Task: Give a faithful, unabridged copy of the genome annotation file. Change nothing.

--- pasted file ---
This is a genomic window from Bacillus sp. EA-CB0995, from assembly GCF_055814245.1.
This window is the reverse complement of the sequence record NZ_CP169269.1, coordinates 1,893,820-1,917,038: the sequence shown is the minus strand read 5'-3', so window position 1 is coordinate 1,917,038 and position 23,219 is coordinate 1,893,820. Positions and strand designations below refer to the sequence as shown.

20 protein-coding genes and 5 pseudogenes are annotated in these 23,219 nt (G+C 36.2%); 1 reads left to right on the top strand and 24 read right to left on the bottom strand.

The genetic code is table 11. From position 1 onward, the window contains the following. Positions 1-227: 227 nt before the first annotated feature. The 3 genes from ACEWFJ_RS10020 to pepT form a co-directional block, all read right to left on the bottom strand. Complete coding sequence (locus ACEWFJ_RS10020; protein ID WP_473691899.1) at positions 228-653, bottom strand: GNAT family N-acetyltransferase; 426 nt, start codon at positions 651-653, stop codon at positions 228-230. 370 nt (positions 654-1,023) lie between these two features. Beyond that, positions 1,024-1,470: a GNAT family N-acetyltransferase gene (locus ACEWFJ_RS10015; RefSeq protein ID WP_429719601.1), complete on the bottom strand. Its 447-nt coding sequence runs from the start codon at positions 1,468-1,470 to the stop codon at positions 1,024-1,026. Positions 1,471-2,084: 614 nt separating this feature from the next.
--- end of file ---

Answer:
This is a genomic window from Bacillus sp. EA-CB0995, from assembly GCF_055814245.1.
This window is the reverse complement of the sequence record NZ_CP169269.1, coordinates 1,893,820-1,917,038: the sequence shown is the minus strand read 5'-3', so window position 1 is coordinate 1,917,038 and position 23,219 is coordinate 1,893,820. Positions and strand designations below refer to the sequence as shown.

20 protein-coding genes and 5 pseudogenes are annotated in these 23,219 nt (G+C 36.2%); 1 reads left to right on the top strand and 24 read right to left on the bottom strand.

The genetic code is table 11. From position 1 onward, the window contains the following. Positions 1-227: 227 nt before the first annotated feature. The 3 genes from ACEWFJ_RS10020 to pepT form a co-directional block, all read right to left on the bottom strand. Complete coding sequence (locus ACEWFJ_RS10020; protein ID WP_473691899.1) at positions 228-653, bottom strand: GNAT family N-acetyltransferase; 426 nt, start codon at positions 651-653, stop codon at positions 228-230. 370 nt (positions 654-1,023) lie between these two features. Beyond that, positions 1,024-1,470: a GNAT family N-acetyltransferase gene (locus ACEWFJ_RS10015; RefSeq protein ID WP_429719601.1), complete on the bottom strand. Its 447-nt coding sequence runs from the start codon at positions 1,468-1,470 to the stop codon at positions 1,024-1,026. Positions 1,471-2,084: 614 nt separating this feature from the next.